The Upright Citizens Brigade Comedy Improvisation Manual
The Upright Citizens Brigade Comedy Improvisation Manual is a comprehensive guide to the UCB style of long form comedy improvisation. Written by UCB founding members Matt Besser, Ian Roberts, and Matt Walsh, the manual covers everything from the basics of two person scene work (with a heavy emphasis on finding "the game" of the scene), to the complexities of working within an ensemble to perform long form structures, such as "The Harold" and "The Movie". A practical "how to" book, the guide provides exercises throughout to help the reader master each new concept and technique introduced. While the manual is written to be understood by beginners with no previous exposure to improvisational comedy, experienced improvisors will find it to be an excellent resource for honing their skills, clarifying concepts, and generally taking their work to a higher level.
What people are saying - Write a review
Clearly the reviewer who said, "You are forced to buy this if you study comedy at the UCB theater in Los Angeles. It's primary writer, Matt B, is an aging stoner who needs money." is a bitter stand-up comedian without the attention and focus to approach improvisation as an art form.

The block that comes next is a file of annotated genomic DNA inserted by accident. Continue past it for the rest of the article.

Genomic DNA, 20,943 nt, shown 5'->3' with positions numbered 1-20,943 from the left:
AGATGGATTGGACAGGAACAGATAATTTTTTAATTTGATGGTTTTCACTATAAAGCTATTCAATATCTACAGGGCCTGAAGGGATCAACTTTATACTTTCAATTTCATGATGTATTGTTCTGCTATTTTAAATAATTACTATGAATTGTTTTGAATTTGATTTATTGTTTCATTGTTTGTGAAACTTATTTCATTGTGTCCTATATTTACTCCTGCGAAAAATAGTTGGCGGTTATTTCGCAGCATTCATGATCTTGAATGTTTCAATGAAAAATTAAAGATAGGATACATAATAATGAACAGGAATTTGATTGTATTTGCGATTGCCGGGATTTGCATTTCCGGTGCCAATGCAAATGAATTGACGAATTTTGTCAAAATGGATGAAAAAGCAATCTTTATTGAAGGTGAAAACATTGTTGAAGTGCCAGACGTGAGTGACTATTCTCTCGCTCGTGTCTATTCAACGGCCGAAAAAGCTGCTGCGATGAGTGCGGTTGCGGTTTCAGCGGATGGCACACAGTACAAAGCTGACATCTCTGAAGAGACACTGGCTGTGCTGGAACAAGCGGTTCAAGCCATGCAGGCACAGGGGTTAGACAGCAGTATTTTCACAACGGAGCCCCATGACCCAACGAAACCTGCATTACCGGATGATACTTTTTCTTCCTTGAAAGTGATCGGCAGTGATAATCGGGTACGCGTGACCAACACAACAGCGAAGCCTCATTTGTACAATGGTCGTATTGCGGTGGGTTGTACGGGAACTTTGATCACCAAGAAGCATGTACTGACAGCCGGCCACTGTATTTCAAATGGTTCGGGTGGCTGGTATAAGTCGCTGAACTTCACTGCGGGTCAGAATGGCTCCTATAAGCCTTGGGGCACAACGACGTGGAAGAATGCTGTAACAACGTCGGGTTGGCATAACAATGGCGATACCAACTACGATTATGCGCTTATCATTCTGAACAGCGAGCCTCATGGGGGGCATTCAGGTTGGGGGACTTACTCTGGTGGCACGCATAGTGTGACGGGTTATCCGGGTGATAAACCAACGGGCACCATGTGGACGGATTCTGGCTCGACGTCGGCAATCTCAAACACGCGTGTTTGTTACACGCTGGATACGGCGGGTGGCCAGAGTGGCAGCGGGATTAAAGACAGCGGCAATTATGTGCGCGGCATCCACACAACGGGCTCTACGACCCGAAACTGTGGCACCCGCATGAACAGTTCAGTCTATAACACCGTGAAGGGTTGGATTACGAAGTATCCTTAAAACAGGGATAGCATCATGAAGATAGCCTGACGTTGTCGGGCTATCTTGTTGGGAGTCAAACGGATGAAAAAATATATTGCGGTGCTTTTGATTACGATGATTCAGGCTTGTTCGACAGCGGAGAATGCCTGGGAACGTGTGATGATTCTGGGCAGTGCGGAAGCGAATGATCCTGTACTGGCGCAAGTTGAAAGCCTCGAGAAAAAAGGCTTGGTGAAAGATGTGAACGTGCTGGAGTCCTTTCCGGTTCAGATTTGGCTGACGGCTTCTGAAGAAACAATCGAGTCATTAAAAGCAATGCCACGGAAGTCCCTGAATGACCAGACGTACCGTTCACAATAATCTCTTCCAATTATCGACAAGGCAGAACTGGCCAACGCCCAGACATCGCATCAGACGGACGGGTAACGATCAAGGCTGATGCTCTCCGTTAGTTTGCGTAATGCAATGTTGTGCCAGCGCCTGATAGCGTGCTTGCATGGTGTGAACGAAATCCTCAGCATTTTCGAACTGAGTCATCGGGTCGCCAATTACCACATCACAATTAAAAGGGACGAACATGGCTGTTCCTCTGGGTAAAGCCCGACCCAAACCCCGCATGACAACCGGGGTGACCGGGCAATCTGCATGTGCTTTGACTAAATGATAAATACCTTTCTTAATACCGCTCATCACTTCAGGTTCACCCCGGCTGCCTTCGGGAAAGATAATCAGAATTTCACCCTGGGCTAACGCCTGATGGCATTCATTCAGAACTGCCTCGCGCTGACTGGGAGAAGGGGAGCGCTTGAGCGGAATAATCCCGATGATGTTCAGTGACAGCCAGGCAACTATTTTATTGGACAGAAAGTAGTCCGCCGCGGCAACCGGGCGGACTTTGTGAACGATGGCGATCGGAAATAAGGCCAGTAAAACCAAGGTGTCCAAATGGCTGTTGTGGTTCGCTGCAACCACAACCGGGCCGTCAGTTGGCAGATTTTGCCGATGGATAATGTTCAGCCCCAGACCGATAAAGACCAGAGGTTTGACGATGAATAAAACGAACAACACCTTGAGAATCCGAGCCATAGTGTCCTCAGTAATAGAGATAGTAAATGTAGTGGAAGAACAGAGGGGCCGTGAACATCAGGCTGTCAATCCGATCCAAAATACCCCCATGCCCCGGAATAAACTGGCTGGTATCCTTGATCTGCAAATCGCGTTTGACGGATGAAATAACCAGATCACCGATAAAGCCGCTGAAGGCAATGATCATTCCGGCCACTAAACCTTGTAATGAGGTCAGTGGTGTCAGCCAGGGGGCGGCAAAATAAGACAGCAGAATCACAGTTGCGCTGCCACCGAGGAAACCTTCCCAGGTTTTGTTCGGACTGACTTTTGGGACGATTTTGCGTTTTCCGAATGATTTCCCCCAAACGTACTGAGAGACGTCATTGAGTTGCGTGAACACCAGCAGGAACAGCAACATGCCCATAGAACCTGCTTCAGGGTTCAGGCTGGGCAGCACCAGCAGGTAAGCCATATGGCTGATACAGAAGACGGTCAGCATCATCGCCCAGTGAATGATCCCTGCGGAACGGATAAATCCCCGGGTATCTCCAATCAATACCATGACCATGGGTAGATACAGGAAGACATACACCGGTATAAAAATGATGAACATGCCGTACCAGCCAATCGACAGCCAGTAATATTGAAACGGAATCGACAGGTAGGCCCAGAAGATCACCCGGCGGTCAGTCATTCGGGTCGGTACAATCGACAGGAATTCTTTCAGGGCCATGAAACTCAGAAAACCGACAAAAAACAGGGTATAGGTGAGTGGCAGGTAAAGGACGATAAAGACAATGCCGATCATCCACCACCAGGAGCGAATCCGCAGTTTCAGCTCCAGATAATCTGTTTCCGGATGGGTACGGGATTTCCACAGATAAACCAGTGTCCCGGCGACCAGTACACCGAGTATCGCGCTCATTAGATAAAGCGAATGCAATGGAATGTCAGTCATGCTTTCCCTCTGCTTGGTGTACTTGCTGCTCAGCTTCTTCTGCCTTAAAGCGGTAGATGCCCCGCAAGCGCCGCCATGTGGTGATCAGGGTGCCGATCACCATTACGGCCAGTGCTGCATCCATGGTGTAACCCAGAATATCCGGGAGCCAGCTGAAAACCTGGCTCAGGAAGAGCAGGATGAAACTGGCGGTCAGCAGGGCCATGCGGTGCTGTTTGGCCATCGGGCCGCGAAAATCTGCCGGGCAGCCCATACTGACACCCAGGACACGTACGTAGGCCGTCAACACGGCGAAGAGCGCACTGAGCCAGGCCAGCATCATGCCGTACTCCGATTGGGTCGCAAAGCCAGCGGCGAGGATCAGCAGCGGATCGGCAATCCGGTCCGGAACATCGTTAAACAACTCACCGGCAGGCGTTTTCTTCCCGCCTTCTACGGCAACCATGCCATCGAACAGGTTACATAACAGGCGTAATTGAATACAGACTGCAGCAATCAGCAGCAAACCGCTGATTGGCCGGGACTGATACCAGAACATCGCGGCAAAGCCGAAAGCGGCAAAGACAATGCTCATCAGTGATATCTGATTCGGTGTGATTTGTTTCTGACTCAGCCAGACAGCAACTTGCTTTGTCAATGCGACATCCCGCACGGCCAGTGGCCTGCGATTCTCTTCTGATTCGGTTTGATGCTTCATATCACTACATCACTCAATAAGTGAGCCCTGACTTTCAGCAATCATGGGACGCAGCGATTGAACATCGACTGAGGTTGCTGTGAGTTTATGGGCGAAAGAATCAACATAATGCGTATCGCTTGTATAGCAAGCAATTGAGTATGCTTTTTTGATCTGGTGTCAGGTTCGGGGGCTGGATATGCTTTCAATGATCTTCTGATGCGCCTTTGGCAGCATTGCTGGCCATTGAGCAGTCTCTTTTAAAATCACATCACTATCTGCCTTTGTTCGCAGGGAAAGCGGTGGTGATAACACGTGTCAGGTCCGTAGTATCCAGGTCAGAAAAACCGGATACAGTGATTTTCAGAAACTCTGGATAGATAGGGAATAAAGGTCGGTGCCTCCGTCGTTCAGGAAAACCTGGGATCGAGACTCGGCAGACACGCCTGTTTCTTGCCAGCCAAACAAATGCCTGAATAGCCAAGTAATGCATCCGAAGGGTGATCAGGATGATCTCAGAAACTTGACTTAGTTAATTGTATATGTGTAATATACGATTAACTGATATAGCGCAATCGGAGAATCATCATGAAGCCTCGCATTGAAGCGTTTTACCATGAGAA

I, too, make all of my students buy this book even though I don't get a cut of Matt's money. I've read many books on Improv (Truth in Comedy, Impro, Mick Napier's "Improvisation") and although they were interesting reads, I never felt any of them were worth owning and passing along to my students.
The UCB Improvisational manual is FINALLY the seminal work on long-form improvisation that everyone practicing long-form should read and own. It finishes the journey the Del Close started when trying to define what works about improv as performance and what doesn't.
This is truly the perfect book on long-form improvisation.
You are forced to buy this if you study comedy at the UCB theater in Los Angeles. It's primary writer, Matt B, is an aging stoner who needs money. In Germany, in the years of militarization after the Olympics in Berlin but before the outbreak of total war, every married couple under the aegis of the Reich was "gifted" a copy of Mein Kampf. Of course, each copy had been bought by the state, and so it not only became an international best seller, but also an institutional device.